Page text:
Plez v. Georgia

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Justia Opinion Summary

Chinua Plez was tried by jury and convicted of murder and other crimes in connection with the 2011 fatal stabbing of Gary Bussey. Plez appeals, contending: (1) the evidence was insufficient to sustain his convictions; (2) the trial court erred when it refused to charge the jury on voluntary manslaughter as a lesser included offense; and (3) that it erred when it admitted certain photographs of the victim as evidence at trial. Upon review of the record and briefs, the Supreme Court found no error, and affirmed.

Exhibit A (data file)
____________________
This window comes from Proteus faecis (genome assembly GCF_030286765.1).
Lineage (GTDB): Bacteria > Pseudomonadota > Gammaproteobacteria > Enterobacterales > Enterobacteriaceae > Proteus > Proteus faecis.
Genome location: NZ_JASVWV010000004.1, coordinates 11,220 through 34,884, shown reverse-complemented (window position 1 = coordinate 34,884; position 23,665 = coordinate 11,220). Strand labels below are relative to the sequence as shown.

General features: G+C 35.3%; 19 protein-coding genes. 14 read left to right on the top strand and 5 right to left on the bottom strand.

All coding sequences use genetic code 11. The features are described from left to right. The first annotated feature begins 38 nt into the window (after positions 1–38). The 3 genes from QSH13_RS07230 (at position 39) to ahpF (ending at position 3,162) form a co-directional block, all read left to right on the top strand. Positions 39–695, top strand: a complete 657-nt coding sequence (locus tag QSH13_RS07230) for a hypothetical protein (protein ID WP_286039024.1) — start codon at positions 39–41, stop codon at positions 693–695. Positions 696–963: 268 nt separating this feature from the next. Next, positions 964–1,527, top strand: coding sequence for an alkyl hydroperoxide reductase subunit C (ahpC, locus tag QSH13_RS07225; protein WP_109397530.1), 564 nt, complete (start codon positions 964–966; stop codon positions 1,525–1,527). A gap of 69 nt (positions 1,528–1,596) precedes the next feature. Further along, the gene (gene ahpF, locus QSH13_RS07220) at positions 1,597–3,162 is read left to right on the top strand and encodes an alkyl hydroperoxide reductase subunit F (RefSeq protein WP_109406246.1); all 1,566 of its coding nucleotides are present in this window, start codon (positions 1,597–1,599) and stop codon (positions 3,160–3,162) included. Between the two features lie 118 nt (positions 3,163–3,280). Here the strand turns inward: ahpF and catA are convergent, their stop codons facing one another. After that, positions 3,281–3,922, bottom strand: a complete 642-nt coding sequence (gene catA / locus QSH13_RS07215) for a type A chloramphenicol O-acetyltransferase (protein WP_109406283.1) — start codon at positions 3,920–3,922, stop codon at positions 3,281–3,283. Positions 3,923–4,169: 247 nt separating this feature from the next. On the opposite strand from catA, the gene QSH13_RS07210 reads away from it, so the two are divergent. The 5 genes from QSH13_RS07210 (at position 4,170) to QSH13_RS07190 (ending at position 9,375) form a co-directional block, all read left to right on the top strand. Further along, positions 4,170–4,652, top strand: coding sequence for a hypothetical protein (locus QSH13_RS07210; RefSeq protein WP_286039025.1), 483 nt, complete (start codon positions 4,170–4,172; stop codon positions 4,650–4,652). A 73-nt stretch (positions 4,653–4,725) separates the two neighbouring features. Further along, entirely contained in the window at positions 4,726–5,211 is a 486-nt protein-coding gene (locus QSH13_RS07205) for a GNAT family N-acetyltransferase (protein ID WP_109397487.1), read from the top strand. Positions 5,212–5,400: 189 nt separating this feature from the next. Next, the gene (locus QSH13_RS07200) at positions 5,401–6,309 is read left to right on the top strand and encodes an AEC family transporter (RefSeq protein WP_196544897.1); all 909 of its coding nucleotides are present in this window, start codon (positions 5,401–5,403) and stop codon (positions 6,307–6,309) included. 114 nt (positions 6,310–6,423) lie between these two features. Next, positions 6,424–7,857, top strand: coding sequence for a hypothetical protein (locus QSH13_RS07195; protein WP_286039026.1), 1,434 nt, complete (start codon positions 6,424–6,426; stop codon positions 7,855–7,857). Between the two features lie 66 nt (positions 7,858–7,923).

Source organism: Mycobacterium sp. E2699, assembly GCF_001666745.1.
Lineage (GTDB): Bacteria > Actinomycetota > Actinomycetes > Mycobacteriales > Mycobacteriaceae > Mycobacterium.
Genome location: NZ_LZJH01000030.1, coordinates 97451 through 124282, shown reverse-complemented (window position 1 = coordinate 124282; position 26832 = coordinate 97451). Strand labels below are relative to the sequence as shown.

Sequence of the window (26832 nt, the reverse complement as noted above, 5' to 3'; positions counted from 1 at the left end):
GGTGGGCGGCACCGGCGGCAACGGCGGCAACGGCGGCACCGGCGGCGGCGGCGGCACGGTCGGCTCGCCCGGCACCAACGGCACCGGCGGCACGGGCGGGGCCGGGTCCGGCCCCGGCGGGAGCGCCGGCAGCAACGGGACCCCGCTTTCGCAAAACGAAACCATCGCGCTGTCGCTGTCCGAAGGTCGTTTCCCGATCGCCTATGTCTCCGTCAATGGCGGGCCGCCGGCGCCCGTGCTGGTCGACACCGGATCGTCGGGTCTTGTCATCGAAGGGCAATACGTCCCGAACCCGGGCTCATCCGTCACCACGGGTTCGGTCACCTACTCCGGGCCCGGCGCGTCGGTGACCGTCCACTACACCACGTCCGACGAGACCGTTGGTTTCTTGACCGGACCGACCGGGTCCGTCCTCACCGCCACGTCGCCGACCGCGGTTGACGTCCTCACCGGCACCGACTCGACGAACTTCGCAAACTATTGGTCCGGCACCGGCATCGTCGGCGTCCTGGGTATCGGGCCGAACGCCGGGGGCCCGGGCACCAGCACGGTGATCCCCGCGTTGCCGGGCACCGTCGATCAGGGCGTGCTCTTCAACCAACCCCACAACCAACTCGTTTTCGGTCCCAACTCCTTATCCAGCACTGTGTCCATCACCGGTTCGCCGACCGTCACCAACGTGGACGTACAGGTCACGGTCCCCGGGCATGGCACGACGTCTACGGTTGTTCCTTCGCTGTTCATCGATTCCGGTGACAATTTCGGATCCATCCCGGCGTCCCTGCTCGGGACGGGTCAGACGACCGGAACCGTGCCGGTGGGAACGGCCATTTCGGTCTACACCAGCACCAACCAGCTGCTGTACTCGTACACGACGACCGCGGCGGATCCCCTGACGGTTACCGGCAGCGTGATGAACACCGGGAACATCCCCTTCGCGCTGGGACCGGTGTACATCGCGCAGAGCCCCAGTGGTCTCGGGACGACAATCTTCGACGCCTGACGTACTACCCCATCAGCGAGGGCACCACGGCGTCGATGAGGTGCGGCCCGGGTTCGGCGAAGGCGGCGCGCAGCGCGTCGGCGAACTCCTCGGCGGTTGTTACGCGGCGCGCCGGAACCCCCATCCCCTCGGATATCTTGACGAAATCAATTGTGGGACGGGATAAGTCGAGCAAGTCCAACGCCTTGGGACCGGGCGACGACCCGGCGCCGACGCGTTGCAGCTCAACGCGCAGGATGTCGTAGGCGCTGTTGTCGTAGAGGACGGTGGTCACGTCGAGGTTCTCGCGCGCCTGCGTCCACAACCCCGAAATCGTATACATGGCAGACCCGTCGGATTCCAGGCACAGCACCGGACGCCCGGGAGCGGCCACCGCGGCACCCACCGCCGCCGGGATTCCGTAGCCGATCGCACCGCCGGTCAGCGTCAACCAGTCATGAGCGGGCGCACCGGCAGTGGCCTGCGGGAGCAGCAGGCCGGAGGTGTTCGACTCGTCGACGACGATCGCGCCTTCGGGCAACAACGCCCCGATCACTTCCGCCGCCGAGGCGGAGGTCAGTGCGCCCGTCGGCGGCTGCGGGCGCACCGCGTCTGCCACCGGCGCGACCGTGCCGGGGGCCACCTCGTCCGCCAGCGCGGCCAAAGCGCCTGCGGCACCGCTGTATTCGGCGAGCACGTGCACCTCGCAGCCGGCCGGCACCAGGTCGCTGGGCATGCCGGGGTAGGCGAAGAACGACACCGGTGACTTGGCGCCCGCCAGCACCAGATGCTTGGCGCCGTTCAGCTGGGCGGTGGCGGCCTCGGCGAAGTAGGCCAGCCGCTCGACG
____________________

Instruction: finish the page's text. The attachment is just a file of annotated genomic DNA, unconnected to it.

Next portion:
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In the Supreme Court of Georgia Decided February 6, 2017 S16A1537. PLEZ v. THE STATE. BLACKWELL, Justice. Chinua Anozienyako Plez was tried by a Clayton County jury and convicted of murder and other crimes in connection with the fatal stabbing of Gary Bussey. Plez appeals, contending that the evidence is insufficient to sustain his convictions, that the trial court erred when it refused to charge the jury on voluntary manslaughter as a lesser included offense, and that it erred when it admitted certain photographs of the victim as evidence at trial. Upon our review of the record and briefs, we see no error, and we affirm.1 1 Bussey was killed on October 22, 2011. A Clayton County grand jury indicted Plez on January 23, 2013, charging him with malice murder, felony murder, aggravated assault, criminal attempt to commit arson, theft by taking of a motor vehicle, and financial transaction card theft. His trial commenced on October 13, 2014, and the jury returned its verdict four days later, acquitting Plez of attempt to commit arson, and finding him guilty on all of the other counts. Plez was sentenced to imprisonment for life without the possibility of parole for malice murder, imprisonment for a concurrent term of ten years for theft, and imprisonment for a concurrent term of three years for financial transaction card theft. The verdict as to felony murder was vacated by operation of law, and the aggravated assault merged with the malice murder. See Malcolm v. State, 263 Ga. 369, 371-374 (4) - (5) (434 SE2d 479) (1993). Plez timely filed a motion for new trial on October 22, 2014, and he 1. Viewed in the light most favorable to the verdict, the evidence shows that Plez, his mother, and his sister lived in a home in unincorporated Clayton County, near the community of Rex. In October 2011, Bussey came to Atlanta to attend a college football game, and Bussey — a longtime friend of Plez’s mother — made plans to stay with Plez and his family. On Saturday, October 22, Bussey attended the football game and a homecoming parade, Plez’s mother left to spend the weekend with her boyfriend, and Plez’s sister went to an appointment, leaving Plez at the home alone. Around 2:00 p.m., Plez called a friend in Florida, telling her that he was “stressed,” that he needed $10,000, and that his own house had burned down. Later in the day, Bussey returned to the home to change clothes for an evening event. Bussey last used his cell phone at 6:45 p.m., and subsequent calls from his friends went unanswered. Around 7:40 p.m., Plez called his sister and asked her to stay away from the home, ostensibly to give Plez some private time with his girlfriend. About five minutes later, Plez called a friend nearby and asked for help moving something heavy. Around 8:15 p.m., Plez called the same friend again, admitting that he had killed a man and amended it on October 22, 2015. The trial court denied the motion for new trial on February 3, 2016, and Plez timely filed a notice of appeal on February 15, 2016. The case was docketed in this Court for the September 2016 term and submitted for decision on the briefs. 2 that he was planning to burn the home to destroy evidence of the killing. Plez placed these calls from a location near the home. When Plez’s sister returned home early on the morning of October 23, she found that all of the doors were locked, including the door to her mother’s room. The sister noted as well that Plez was not at the home and that a fire alarm was sounding. The next morning, the sister and her boyfriend finally were able to open the door to the mother’s room, and they entered it, discovering Bussey’s unclothed body in an adjoining bathroom. A forensic investigation revealed that Bussey had suffered 34 stab wounds — several of which were defensive — and substantial blood loss. An examination of blood at the scene indicated that Bussey was attacked while standing in the bathroom, that the attack continued into the mother’s bedroom, and that Bussey had been dragged back into the bathroom. A bloody, three-inch knife was found in the bathroom, latex gloves (with Bussey’s blood) were located in the bedroom, and a pair of jeans (covered in Bussey’s blood) were discovered under the bed. What seemed to be kerosene was observed on the bedroom carpet and curtains, and a can of butane was found in the oven. 3 In the meantime, on the afternoon of October 23, Plez was observed using Bussey’s debit card to withdraw $300 from an ATM. Plez then called his friend in Florida, telling her that he had gotten some money and was coming to see her. Plez drove to Florida in Bussey’s car, took his friend and her sister shopping, and bought them dinner. Law enforcement officers found Plez entering Bussey’s vehicle, they confronted him, and he briefly gave thought to fleeing — starting the car and putting it in gear — before surrendering to the officers. At the time he was arrested, Plez was carrying a pocket knife, and a kitchen knife was found in the glove box of Bussey’s car. Personal items in the car included copies of Plez’s birth certificate and GED certificate, a “last will and testament,” a bag containing a butane can, and papers containing information about persons to whom Plez owed money. Plez had no significant injuries at the time of his arrest. Plez contends that the evidence is legally insufficient to sustain his convictions, noting that the prosecution failed to come forward with certain kinds of evidence — DNA evidence and a confession, for instance — that may be compelling in many criminal cases. Although the State is required to prove its case with competent evidence, there is no requirement that it prove its case 4 with any particular sort of evidence. Viewing the evidence admitted at trial (as we must) in the light most favorable to the verdict, we conclude that it was sufficient to authorize a rational jury to find beyond a reasonable doubt that Plez was guilty of the crimes of which he was convicted. See Jackson v. Virginia, 443 U. S. 307, 319 (III) (B) (99 SCt 2781, 61 LE2d 560) (1979).2 2. Plez contends that the trial court should have charged the jury on voluntary manslaughter as a lesser included offense. Such a charge, however, is required only when there is at least slight evidence that the defendant acted “solely as the result of a sudden, violent, and irresistible passion resulting from serious provocation sufficient to excite such passion in a reasonable person.” OCGA § 16-5-2 (a). See Johnson v. State, 297 Ga. 839, 842 (2) (778 SE2d 769) (2015). Plez points to evidence of pubic hairs on Bussey’s hand as evidence of 2 Plez also contends that he is entitled to a new trial because the verdict of the jury was “contrary to . . . the principles of justice and equity,” OCGA § 5-5-20, and “decidedly and strongly against the weight of the evidence.” OCGA § 5-5-21. Trial courts have discretion to grant a new trial on these grounds — commonly known as the “general grounds” — but appellate courts do not. See Slaton v. State, 296 Ga. 122, 125 (2) (765 SE2d 332) (2014). Our review is limited to the legal sufficiency of the evidence. See Cotton v. State, 297 Ga. 257, 258 (1) (773 SE2d 242) (2015). Indeed, even when asked “to review a trial court’s refusal to grant a new trial on the general grounds, this Court must review the case under the standard set forth in Jackson v. Virginia . . . .” Allen v. State, 296 Ga. 738, 741 (2) (770 SE2d 625) (2015) (punctuation omitted). See also Simpson v. State, 298 Ga. 314, 315 (1), n. 2 (781 SE2d 762) (2016). As we have explained, the evidence in this case meets the standard for legal sufficiency. 5 provocation, but we fail to see how that evidence suggests provocation when it was undisputed that Plez was not the source of those hairs. Plez did not testify, and there was no evidence that Bussey (unarmed and naked in the bathroom) said or did anything that amounted to the serious provocation against Plez that would be necessary to require a charge on voluntary manslaughter. See Lawrence v. State, 286 Ga. 533, 534-535 (3) (690 SE2d 801) (2010); Keita v. State, 285 Ga. 767, 770 (2) (684 SE2d 233) (2009). Accordingly, the failure to charge on voluntary manslaughter in this case was no error. 3. Plez also contends that the trial court erred when it admitted certain photographs of Bussey’s unclothed body at the scene of the crime, complaining that these photographs showed Bussey’s genitals and were cumulative, inflammatory, and prejudicial. Under Georgia’s new Evidence Code,3 “[r]elevant evidence may be excluded if its probative value is substantially outweighed by the danger of unfair prejudice, confusion of the issues, or misleading the jury or by considerations of undue delay, waste of time, or needless presentation of cumulative evidence.” OCGA § 24-4-403 (“Rule 403”). 3 The new Evidence Code applies in cases tried on or after January 1, 2013. See Olds v. State, 299 Ga. 65, 69 (2), n. 5 (786 SE2d 633) (2016). Plez was tried in October 2014, and so, the new Evidence Code applies in this case. 6 The application of Rule 403 is a matter committed principally to the discretion of the trial courts, and as we have explained before, the exclusion of relevant evidence under Rule 403 is an extraordinary remedy that should be used only sparingly. See Davis v. State, 299 Ga. 180, 189 (2) (b) (787 SE2d 221) (2016); Olds v. State, 299 Ga. 65, 70 (2) (786 SE2d 633) (2016). We see no abuse of discretion in the admission of these photographs. The photographs in question showed the crime scene from different angles, the position of the victim’s body after the stabbing, and the nature, location, and extent of the victim’s wounds, and they were presented to the jury in connection with the testimony of a crime scene expert. As Plez points out, one photograph was taken from a position near Bussey’s genitals and did not show his wounds. But that photograph did show blood smeared on Bussey’s legs, and it was used by the crime scene expert to show how the body was moved. In all, these photographs assisted in the presentation of the opinions of the crime scene expert, and they were probative of the question of whether Bussey was killed with malice. See United States v. Patrick, 513 Fed. Appx. 882, 887 (II) (11th Cir. 2013); United States v. Brown, 441 F3d 1330, 1362 (II) (K) (11th Cir. 2006); United States v. De Parias, 805 F2d 1447, 1453 (II) (C) (11th Cir. 1986), 7 overruled on other grounds, United States v. Kaplan, 171 F3d 1351, 1356-1357 (11th Cir. 1999). We note as well that the photographic depiction of Bussey’s genitals was not especially gruesome and did not show any sort of genital mutilation. See Patrick, 513 Fed. Appx. at 888 (II); Brown, 441 F3d at 13621363 (II) (K); De Parias, 805 F2d at 1454 (II) (C). And in any event, photographic evidence that fairly and accurately depicts a body or crime scene and is offered for a relevant purpose is not generally inadmissible under Rule 403 merely because it is gruesome. See Allaben v. State, 299 Ga. 253, 260 (3) (f) (787 SE2d 711) (2016) (holding that two post-incision autopsy photographs, including a close-up photograph detailing the victim’s injuries, “were not more prejudicial than probative” under OCGA § 24-4-403). See also Moss v. State, 298 Ga. 613, 618 (5) (b) (783 SE2d 652) (2016) (pre-autopsy “photographs are generally admissible even when the cause of death is not in dispute” (citation and punctuation omitted)). The trial court did not abuse its discretion when it admitted the photographs about which Plez complains. Judgment affirmed. All the Justices concur. 8